They are very used to dealing with the hearing world that often doesn’t treat them very well. Give them a break. Some do speak, and it often sounds flat to our ears or maybe as though they have a lisp. They cannot hear what they are saying. I think it’s amazing that they can even learn to speak. They will make themselves understood. But we need to be better at “hearing” them. Many resort to paper and pen. I’m one of those because my ASL is almost non-existent. I know enough to often understand them…sometimes. That doesn’t make them stupid, that makes me the fool for not knowing more ASL. With cell phones, they can type their message.

A friend of mine is butcher and he has a few Deaf patrons who will ask for something. They usually hand him a note. He smiles and gets it. He’s used to dealing with a variety of people including those from other lands. He’s also the kind of guy who smiles to everyone and everyone loves him.

The Deaf will  tell you they are deaf by touching their ear and then their mouth. We can sign that we speak by holding our finger across our lips and circling our finger in front. But really, they know we speak. And if we know ASL, we can sign that! Most Deaf will forgive our lack of knowledge of ASL, as long as we treat them with respect.

And just for the record, most of them do not consider their deafness as a disability. If you take our hearing away from us, we are disabled. If you awaken tomorrow morning and discovered you couldn’t hear a thing, what would you do? I’d panic! Really, I would. I’d miss music. I’d miss hearing Neil Diamond’s songs and a dozens of others musicians. What if I couldn’t hear the smoke alarm? The microwave beeping, the dryer, the alarm clock, the trains that roll down the tracks, even the church bells in town that plays at noon, these are the sounds I’d miss. My silent world would be lacking. My friends whose voices I’d never hear again, the purr of my cat, or the bark of my dog warning me of the dangerous mailman who deposits mail in my box. Or the police siren because he wants me to know my brake light is out. (Yes, he very kindly told me it was out and I thanked him because who sees brake lights on your own car? Yes, I fixed it immediately! The auto parts store is down the street.) Omigosh! I’d be in trouble if I lost hearing!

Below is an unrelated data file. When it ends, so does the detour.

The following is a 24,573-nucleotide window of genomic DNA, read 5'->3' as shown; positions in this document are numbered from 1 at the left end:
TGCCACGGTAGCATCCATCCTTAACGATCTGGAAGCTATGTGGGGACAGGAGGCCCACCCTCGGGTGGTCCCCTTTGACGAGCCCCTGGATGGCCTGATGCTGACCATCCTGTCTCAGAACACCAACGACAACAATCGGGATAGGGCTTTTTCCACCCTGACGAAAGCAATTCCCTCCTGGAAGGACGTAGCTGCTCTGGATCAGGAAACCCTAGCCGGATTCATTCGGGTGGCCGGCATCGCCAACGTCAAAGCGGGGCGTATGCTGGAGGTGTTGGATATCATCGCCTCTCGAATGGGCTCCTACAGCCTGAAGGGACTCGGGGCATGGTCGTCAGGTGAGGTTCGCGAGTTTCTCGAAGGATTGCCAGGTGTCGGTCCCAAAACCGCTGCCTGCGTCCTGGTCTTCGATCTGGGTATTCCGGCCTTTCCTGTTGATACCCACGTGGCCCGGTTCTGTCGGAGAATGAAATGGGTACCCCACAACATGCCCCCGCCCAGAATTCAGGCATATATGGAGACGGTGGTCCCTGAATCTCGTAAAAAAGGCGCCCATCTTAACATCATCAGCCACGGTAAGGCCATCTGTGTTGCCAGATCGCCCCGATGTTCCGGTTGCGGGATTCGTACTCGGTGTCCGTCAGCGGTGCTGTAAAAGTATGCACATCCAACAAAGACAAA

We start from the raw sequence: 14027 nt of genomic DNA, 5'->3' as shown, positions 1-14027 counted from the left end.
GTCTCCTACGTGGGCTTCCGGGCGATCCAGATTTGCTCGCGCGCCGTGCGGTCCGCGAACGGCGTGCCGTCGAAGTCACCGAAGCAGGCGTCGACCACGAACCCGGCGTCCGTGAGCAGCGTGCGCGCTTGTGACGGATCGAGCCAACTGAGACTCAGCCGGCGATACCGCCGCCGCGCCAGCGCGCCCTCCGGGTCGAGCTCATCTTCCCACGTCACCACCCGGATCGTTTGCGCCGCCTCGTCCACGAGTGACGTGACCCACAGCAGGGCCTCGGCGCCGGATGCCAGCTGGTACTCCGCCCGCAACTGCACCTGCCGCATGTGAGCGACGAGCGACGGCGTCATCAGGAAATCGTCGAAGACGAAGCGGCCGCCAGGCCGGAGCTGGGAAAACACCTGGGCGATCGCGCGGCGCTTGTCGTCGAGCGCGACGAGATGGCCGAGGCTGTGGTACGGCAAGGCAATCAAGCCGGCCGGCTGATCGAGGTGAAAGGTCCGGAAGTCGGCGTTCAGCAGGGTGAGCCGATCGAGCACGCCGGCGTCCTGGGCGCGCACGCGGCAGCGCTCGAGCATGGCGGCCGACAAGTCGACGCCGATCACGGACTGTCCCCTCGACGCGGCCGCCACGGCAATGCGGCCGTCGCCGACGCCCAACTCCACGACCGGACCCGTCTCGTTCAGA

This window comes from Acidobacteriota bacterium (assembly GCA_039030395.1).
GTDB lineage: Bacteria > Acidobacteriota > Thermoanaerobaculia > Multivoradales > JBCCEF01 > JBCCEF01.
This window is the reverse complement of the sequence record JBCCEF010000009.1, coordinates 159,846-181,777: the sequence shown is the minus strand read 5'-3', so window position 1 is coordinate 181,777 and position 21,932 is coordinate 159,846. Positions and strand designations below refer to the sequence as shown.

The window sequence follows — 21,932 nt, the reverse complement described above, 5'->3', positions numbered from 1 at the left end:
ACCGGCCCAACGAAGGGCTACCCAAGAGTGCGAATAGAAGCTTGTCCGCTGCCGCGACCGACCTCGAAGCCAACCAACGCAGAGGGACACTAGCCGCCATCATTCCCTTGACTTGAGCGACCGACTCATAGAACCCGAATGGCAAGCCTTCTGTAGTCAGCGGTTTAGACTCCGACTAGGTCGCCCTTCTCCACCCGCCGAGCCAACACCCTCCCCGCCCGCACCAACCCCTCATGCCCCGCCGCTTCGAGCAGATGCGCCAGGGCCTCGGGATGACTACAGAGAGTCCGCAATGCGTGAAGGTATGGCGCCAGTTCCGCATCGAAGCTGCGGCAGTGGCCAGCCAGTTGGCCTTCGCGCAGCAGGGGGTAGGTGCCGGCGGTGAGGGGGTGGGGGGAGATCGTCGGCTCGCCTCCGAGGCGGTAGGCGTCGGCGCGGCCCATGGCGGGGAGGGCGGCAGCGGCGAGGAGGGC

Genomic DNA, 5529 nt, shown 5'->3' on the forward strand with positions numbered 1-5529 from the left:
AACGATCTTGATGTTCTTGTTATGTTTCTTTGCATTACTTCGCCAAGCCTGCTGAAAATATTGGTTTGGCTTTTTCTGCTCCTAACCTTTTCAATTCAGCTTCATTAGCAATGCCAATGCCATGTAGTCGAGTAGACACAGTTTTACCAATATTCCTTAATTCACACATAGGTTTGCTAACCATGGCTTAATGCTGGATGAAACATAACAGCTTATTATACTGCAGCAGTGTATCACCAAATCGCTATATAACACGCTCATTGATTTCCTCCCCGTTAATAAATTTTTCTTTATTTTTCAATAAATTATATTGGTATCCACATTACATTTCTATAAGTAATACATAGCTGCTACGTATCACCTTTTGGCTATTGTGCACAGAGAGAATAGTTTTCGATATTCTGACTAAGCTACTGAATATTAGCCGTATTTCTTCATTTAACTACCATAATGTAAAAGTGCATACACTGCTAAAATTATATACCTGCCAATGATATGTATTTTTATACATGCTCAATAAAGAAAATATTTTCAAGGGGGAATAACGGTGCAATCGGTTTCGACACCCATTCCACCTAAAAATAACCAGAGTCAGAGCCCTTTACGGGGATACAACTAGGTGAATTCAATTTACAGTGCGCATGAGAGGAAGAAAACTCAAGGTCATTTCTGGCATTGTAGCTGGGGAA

Really we live by sound and the deaf don’t. We rely on our hearing and we rely on our sight. I have friend who is blind and he visited me several years ago. He couldn’t understand why I couldn’t walk into my dark house without turning on a light. His comment back was that he’d been there for 24 hours and knew his way around my house and I didn’t? Um, no. I need to turn on the light.

SILENT JOURNEY is about two young people who meet in college. Just like other couples that fall in love, they usually have problems to overcome. She’s got a language barrier. Her mother thinks her daughter going to throw her life away by marrying some handicapped guy, except love doesn’t seem to pay attention to little things like hearing. Cupid’s arrows hit solid when it came to Alex and Savannah, but life will never be easy. It’s a story of growth, compassion, and love.

Here’s a little snippet where Alex and Savannah go to visit Alex’s sister and her a newborn child who is also deaf.

Alex took Savannah to Gwen’s house. Dustin was there waiting on Gwen as though she were an invalid, and she was making it known that she could stand and walk around without any help.

Alex laughed at them, but he couldn’t wait for the baby to wake up so that he could hold the tiny bundle. And when the baby began to stir, he looked at his sister, who nodded. Scooping the newborn into one arm, he gently caressed the baby with a delicate touch. Beautiful little boy. He signed to the newborn, “Wake up, sleepyhead.”